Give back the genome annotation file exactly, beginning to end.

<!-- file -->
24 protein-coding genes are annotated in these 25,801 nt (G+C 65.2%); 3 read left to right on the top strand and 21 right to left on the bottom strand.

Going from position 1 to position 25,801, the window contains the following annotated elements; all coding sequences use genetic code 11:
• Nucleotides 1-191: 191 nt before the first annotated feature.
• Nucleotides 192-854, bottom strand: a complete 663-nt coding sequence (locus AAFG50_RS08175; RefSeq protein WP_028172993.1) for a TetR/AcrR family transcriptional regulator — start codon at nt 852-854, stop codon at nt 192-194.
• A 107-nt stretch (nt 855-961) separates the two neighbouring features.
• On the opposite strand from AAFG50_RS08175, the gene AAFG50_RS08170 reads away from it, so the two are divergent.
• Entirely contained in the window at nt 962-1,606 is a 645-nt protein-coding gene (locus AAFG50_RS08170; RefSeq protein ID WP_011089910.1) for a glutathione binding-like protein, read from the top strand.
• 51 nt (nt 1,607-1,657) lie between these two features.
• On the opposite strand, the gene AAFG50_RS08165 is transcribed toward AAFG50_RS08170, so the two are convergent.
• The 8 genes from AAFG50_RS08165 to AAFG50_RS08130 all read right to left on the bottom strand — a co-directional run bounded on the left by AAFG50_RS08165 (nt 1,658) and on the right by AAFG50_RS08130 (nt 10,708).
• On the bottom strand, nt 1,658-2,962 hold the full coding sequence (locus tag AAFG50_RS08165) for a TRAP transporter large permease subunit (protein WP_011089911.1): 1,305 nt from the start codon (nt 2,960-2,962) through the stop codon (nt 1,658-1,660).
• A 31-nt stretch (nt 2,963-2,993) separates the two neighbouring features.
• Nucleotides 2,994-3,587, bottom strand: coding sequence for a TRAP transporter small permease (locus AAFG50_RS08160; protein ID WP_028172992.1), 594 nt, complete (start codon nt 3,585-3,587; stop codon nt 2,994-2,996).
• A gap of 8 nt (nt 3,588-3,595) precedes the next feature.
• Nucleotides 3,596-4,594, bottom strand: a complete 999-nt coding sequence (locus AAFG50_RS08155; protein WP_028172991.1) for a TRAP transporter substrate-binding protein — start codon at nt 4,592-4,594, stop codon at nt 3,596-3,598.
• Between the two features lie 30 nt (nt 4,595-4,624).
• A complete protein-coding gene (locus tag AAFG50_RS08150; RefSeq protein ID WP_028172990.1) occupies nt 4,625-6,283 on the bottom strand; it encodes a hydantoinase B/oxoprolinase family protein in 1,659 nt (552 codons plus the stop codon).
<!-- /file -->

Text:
24 protein-coding genes are annotated in these 25,801 nt (G+C 65.2%); 3 read left to right on the top strand and 21 right to left on the bottom strand.

Going from position 1 to position 25,801, the window contains the following annotated elements; all coding sequences use genetic code 11:
• Nucleotides 1-191: 191 nt before the first annotated feature.
• Nucleotides 192-854, bottom strand: a complete 663-nt coding sequence (locus AAFG50_RS08175; RefSeq protein WP_028172993.1) for a TetR/AcrR family transcriptional regulator — start codon at nt 852-854, stop codon at nt 192-194.
• A 107-nt stretch (nt 855-961) separates the two neighbouring features.
• On the opposite strand from AAFG50_RS08175, the gene AAFG50_RS08170 reads away from it, so the two are divergent.
• Entirely contained in the window at nt 962-1,606 is a 645-nt protein-coding gene (locus AAFG50_RS08170; RefSeq protein ID WP_011089910.1) for a glutathione binding-like protein, read from the top strand.
• 51 nt (nt 1,607-1,657) lie between these two features.
• On the opposite strand, the gene AAFG50_RS08165 is transcribed toward AAFG50_RS08170, so the two are convergent.
• The 8 genes from AAFG50_RS08165 to AAFG50_RS08130 all read right to left on the bottom strand — a co-directional run bounded on the left by AAFG50_RS08165 (nt 1,658) and on the right by AAFG50_RS08130 (nt 10,708).
• On the bottom strand, nt 1,658-2,962 hold the full coding sequence (locus tag AAFG50_RS08165) for a TRAP transporter large permease subunit (protein WP_011089911.1): 1,305 nt from the start codon (nt 2,960-2,962) through the stop codon (nt 1,658-1,660).
• A 31-nt stretch (nt 2,963-2,993) separates the two neighbouring features.
• Nucleotides 2,994-3,587, bottom strand: coding sequence for a TRAP transporter small permease (locus AAFG50_RS08160; protein ID WP_028172992.1), 594 nt, complete (start codon nt 3,585-3,587; stop codon nt 2,994-2,996).
• A gap of 8 nt (nt 3,588-3,595) precedes the next feature.
• Nucleotides 3,596-4,594, bottom strand: a complete 999-nt coding sequence (locus AAFG50_RS08155; protein WP_028172991.1) for a TRAP transporter substrate-binding protein — start codon at nt 4,592-4,594, stop codon at nt 3,596-3,598.
• Between the two features lie 30 nt (nt 4,595-4,624).
• A complete protein-coding gene (locus tag AAFG50_RS08150; RefSeq protein ID WP_028172990.1) occupies nt 4,625-6,283 on the bottom strand; it encodes a hydantoinase B/oxoprolinase family protein in 1,659 nt (552 codons plus the stop codon).